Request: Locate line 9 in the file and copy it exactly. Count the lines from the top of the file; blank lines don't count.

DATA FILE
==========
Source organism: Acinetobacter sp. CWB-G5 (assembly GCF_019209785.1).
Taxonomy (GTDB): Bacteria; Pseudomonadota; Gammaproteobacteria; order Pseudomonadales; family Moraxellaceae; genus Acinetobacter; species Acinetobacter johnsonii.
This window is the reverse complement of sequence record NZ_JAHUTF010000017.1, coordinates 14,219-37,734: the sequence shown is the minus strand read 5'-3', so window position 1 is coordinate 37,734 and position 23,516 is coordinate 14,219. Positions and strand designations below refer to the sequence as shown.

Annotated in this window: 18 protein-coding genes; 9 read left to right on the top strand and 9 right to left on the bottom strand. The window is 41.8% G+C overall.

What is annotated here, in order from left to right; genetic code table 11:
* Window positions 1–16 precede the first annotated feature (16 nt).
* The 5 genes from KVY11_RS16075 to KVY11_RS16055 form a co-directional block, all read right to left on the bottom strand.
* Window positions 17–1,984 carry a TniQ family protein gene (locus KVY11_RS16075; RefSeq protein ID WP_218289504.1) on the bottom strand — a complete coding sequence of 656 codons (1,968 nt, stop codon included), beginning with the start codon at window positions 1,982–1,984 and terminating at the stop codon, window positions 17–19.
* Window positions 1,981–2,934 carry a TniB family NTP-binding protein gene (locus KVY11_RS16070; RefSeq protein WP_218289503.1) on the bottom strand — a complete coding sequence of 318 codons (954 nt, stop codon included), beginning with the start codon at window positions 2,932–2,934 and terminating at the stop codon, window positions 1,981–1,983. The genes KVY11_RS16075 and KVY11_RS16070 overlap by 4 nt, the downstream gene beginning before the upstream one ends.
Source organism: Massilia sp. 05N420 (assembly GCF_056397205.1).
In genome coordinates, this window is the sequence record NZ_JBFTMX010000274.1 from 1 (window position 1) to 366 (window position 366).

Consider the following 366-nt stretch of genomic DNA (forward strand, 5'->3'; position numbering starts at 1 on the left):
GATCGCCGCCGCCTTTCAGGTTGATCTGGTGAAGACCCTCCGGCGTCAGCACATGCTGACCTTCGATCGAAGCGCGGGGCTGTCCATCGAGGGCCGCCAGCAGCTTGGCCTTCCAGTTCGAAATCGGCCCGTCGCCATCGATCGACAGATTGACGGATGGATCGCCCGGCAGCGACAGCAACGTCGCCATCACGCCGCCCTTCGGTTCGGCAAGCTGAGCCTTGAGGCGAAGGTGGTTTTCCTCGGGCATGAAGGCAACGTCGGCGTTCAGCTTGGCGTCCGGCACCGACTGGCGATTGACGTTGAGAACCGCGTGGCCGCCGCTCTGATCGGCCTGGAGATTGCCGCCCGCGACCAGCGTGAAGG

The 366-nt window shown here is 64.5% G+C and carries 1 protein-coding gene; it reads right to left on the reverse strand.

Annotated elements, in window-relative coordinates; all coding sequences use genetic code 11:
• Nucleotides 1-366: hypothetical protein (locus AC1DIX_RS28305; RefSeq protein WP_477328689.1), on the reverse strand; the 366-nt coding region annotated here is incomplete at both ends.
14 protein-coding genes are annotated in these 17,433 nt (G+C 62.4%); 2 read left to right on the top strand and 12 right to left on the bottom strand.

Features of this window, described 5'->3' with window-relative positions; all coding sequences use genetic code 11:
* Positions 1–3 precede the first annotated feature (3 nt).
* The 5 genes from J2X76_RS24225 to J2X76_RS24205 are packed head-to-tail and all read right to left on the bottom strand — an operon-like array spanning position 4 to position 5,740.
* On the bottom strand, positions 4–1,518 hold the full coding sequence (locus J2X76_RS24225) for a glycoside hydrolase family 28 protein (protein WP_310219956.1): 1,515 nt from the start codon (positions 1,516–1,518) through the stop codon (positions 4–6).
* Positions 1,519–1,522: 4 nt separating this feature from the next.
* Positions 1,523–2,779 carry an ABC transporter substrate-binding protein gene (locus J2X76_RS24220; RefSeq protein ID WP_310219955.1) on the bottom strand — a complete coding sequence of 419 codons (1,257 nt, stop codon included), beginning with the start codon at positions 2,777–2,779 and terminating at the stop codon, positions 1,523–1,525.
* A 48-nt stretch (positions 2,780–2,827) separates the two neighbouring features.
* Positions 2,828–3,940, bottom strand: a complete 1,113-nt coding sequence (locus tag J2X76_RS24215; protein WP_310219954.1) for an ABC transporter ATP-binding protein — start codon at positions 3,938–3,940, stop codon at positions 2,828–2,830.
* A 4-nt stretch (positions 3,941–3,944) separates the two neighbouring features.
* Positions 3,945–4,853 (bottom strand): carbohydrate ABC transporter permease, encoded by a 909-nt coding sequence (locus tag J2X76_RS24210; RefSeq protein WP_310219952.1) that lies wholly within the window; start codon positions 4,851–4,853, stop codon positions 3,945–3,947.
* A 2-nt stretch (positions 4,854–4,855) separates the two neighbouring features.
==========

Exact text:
* Window positions 1,981–2,934 carry a TniB family NTP-binding protein gene (locus KVY11_RS16070; RefSeq protein WP_218289503.1) on the bottom strand — a complete coding sequence of 318 codons (954 nt, stop codon included), beginning with the start codon at window positions 2,932–2,934 and terminating at the stop codon, window positions 1,981–1,983. The genes KVY11_RS16075 and KVY11_RS16070 overlap by 4 nt, the downstream gene beginning before the upstream one ends.